Deon Grant getting a mention is a bit of a surprise, given that he wasn't technically a starter. But he was also not really a Safety in 2010. His position on the Giants defense last year was basically an unusually light and fast Outside Linebacker. The Giants probably lined up in their "big nickel" personnel, with 4DL, 2LBs, 2CBs, and 3 Safeties, more often than any other grouping. They did this largely because they only had 2 decent linebackers on the team, so whenever they were expecting anything other than a power run, they put Grant out there and lined him up where one of the OLBs otherwise would've been.

2
by TheSlinger :: Thu, 05/19/2011 - 2:43am

This is no surprise to Jaguar fans. He's absolutely one of the top 4-3 LBs in the game but since he plays in Jacksonville and doesn't put up the gawdy stats that 3-4 LBs do he doesn't get noticed.

3
by BlueLou (not verified) :: Thu, 05/19/2011 - 3:18am

Justin Tuck's ranking is no surprise to Giants' fans. He is that good, and even better than the # implies because on 3rd or 4th and short to convert, teams would far more often run at Umenyiora and away from Tuck.

6
by Independent George :: Thu, 05/19/2011 - 7:33am

I also noticed Tuck mastering Strahan's old signature move of reading a screen pass, then dropping immediately into the flat and either breaking up the pass or drilling the receiver in the backfield.

4
by Trolika (not verified) :: Thu, 05/19/2011 - 4:31am

I don't think it's a fluke, 27 defeats in 2009, 35 last year, as you said, he played in the middle before, so he had to adjust to his new role. And as the Slinger says, Daryl Smith is no surprise to Jags fans. I think we have an outstanding candidate for the "underrated" title.

11
by sundown (not verified) :: Thu, 05/19/2011 - 11:28am

Yeah, I didn't follow the fluke comment, either. They seem to be falling into standard fan thinking that since the guy's largely unknown, he can't really be all that good. It's also rather funny they'd create this great measurement and then be so quick to attribute the results to flukishness.

12
by Aaron Schatz :: Thu, 05/19/2011 - 12:12pm

Maybe "fluke" is the wrong word. Does "likely career high" sound better?

As for the question about whether Smith had an abnormally high percentage of his team's Defeats, I wouldn't call it abnormal, but it does lead the league. In each year, there are 1-3 players with over 20 percent of their team's Defeats. This year, Smith had 23 percent. Demarcus Ware had 21 percent, the only other player at 20 percent or higher.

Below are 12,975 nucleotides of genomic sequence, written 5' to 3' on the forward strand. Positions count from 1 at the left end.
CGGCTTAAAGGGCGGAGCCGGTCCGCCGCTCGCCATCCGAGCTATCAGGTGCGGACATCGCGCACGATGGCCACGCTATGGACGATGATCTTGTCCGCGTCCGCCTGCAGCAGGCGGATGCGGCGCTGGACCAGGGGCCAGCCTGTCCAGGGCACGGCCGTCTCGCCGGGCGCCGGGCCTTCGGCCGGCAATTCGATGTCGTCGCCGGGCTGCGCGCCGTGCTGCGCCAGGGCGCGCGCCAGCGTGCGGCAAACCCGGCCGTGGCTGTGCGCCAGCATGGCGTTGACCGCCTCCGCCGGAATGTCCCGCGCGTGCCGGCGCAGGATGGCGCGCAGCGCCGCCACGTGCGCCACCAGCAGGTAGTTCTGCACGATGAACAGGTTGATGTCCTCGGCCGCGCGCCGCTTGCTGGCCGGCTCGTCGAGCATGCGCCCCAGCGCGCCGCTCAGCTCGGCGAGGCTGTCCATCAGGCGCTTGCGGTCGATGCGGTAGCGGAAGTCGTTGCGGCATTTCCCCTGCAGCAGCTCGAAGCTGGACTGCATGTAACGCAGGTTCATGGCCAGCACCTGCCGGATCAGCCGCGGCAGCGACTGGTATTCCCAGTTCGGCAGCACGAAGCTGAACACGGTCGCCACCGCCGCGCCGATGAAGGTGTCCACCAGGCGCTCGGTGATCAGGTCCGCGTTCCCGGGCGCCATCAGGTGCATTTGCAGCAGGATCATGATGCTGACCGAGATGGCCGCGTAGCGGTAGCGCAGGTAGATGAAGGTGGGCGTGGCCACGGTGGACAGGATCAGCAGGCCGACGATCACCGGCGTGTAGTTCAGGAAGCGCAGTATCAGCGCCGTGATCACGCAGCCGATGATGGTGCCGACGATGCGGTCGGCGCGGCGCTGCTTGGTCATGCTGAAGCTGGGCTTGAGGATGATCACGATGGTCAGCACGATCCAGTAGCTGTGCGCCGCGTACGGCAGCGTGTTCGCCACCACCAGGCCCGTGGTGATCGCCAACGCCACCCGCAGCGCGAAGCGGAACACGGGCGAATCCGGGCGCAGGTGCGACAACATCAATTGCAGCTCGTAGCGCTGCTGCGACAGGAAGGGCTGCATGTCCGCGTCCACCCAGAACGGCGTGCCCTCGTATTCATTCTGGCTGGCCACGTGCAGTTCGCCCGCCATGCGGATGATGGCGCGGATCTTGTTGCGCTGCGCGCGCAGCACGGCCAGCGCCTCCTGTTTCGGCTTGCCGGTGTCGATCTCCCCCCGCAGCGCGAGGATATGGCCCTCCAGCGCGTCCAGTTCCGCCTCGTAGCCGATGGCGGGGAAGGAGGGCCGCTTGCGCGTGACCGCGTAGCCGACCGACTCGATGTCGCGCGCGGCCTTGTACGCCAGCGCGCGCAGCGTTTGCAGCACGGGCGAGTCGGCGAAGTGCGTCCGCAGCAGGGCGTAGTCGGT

In 2009, Smith had 18 percent of his team's Defeats, which was second in the league behind Brian Cushing (22 percent).

In 2008, the two guys with over 20 percent were Ware and Terrell Suggs. I'm too lazy to go back further right now.

As for Smith "learning" the OLB position, that's not really the case. OLB is his natural position since college. He was stuck playing MLB in 2006 because of injuries to Mike Peterson.

But yes, he does deserve the "underrated" title. Just perhaps not "most underrated."

17
by Theo :: Thu, 05/19/2011 - 2:14pm

Yes, I'd say that if a guy leads the league in a stat category it's most probably a "career high". And if he's at the top in the league for multiple seasons, then it's obviously not a fluke.

5
by rfh1001 :: Thu, 05/19/2011 - 4:50am

My first though was: bet London Fletcher is on this list somewhere.

7
by mrh :: Thu, 05/19/2011 - 9:15am

Do a team's total defeats correlate well with team defense DVOA? It would seem so unless the D was so bad it wasn't getting to 3rd down very much. Does Smith have an abnormally high % of his team's total defeats?

20
by Vincent Verhei :: Thu, 05/19/2011 - 2:48pm

Top five teams in Defeats (with DVOA and rank)

TEAM, DEFEATS, DVOA, RANK
TEN, 238, -4.0%, 8th
CAR, 221, 1.8%, 16th
CHI, 214, -7.7%, 6th
NYG, 213, -8.0%, 3rd
OAK, 209, 1.5%, 15th

Bottom five teams in Defeats:

TEAM, DEFEATS, DVOA, RANK
CLE, 173, 4.1%, 17th
KC, 173, 6.1%, 21st
BAL, 171 -7.9%, 4th
DAL, 167, 10.1%, 28th
DEN, 161, 19.6%, 30th

Yes, Baltimore does stand out there. And it's not because their defense was never on the field -- they faced 1,007 snaps, almost exactly the league average of 1,009. It appears the strength of their defense is preventing big plays, not making them.

8
by tuluse :: Thu, 05/19/2011 - 9:16am

I am mildly surprised Julius Peppers didn't make the list. He must have had a bunch of tackles for 1 and 2 yard gains and just missed getting the defeat.

15
by Chip :: Thu, 05/19/2011 - 1:00pm

Agreed. He always seemed to be crashing down to stop the run. Absolutely amazing to see what he single-handily added to that defense.

Not a surprise with Urlacher & Briggs. What a tandem.

19
by Vincent Verhei :: Thu, 05/19/2011 - 2:34pm

Peppers had 23 Defeats, so he just missed the list.

18
by countertorque :: Thu, 05/19/2011 - 2:31pm

I think Success Rate is the best stat for tracking that.

9
by BucNasty :: Thu, 05/19/2011 - 9:37am